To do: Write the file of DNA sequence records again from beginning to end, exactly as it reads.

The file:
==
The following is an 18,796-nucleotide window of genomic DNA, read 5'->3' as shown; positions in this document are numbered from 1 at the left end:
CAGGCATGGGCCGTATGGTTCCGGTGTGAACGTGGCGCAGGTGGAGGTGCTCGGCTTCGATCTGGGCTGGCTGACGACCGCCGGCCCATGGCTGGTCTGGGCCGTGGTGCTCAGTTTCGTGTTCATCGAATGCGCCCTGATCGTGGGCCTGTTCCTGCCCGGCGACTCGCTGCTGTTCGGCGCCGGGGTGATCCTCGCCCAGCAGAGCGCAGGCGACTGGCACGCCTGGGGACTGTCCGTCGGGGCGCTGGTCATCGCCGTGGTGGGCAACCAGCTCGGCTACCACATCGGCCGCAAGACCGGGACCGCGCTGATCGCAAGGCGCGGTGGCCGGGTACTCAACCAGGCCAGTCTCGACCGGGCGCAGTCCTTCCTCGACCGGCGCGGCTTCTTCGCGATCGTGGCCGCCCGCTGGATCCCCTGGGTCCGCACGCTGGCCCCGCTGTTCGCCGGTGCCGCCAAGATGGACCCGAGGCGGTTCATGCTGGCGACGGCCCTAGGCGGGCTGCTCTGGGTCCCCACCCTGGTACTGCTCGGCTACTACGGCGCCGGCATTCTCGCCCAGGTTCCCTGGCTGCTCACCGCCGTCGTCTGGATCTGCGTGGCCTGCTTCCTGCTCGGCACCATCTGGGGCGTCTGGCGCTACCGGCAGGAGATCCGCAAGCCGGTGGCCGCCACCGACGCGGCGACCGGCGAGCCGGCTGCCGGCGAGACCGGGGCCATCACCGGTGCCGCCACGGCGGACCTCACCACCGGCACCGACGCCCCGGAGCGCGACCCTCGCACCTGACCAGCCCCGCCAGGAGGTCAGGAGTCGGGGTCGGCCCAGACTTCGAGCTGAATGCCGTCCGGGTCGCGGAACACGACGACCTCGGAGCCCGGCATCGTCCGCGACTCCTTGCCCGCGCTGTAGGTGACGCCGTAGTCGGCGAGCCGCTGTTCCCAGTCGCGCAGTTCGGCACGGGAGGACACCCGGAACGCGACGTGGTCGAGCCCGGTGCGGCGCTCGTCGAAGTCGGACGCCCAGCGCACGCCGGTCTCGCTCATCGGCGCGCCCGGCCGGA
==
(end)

The following is an 18,796-nucleotide window of genomic DNA, read 5'->3' as shown; positions in this document are numbered from 1 at the left end:
CAGGCATGGGCCGTATGGTTCCGGTGTGAACGTGGCGCAGGTGGAGGTGCTCGGCTTCGATCTGGGCTGGCTGACGACCGCCGGCCCATGGCTGGTCTGGGCCGTGGTGCTCAGTTTCGTGTTCATCGAATGCGCCCTGATCGTGGGCCTGTTCCTGCCCGGCGACTCGCTGCTGTTCGGCGCCGGGGTGATCCTCGCCCAGCAGAGCGCAGGCGACTGGCACGCCTGGGGACTGTCCGTCGGGGCGCTGGTCATCGCCGTGGTGGGCAACCAGCTCGGCTACCACATCGGCCGCAAGACCGGGACCGCGCTGATCGCAAGGCGCGGTGGCCGGGTACTCAACCAGGCCAGTCTCGACCGGGCGCAGTCCTTCCTCGACCGGCGCGGCTTCTTCGCGATCGTGGCCGCCCGCTGGATCCCCTGGGTCCGCACGCTGGCCCCGCTGTTCGCCGGTGCCGCCAAGATGGACCCGAGGCGGTTCATGCTGGCGACGGCCCTAGGCGGGCTGCTCTGGGTCCCCACCCTGGTACTGCTCGGCTACTACGGCGCCGGCATTCTCGCCCAGGTTCCCTGGCTGCTCACCGCCGTCGTCTGGATCTGCGTGGCCTGCTTCCTGCTCGGCACCATCTGGGGCGTCTGGCGCTACCGGCAGGAGATCCGCAAGCCGGTGGCCGCCACCGACGCGGCGACCGGCGAGCCGGCTGCCGGCGAGACCGGGGCCATCACCGGTGCCGCCACGGCGGACCTCACCACCGGCACCGACGCCCCGGAGCGCGACCCTCGCACCTGACCAGCCCCGCCAGGAGGTCAGGAGTCGGGGTCGGCCCAGACTTCGAGCTGAATGCCGTCCGGGTCGCGGAACACGACGACCTCGGAGCCCGGCATCGTCCGCGACTCCTTGCCCGCGCTGTAGGTGACGCCGTAGTCGGCGAGCCGCTGTTCCCAGTCGCGCAGTTCGGCACGGGAGGACACCCGGAACGCGACGTGGTCGAGCCCGGTGCGGCGCTCGTCGAAGTCGGACGCCCAGCGCACGCCGGTCTCGCTCATCGGCGCGCCCGGCCGGA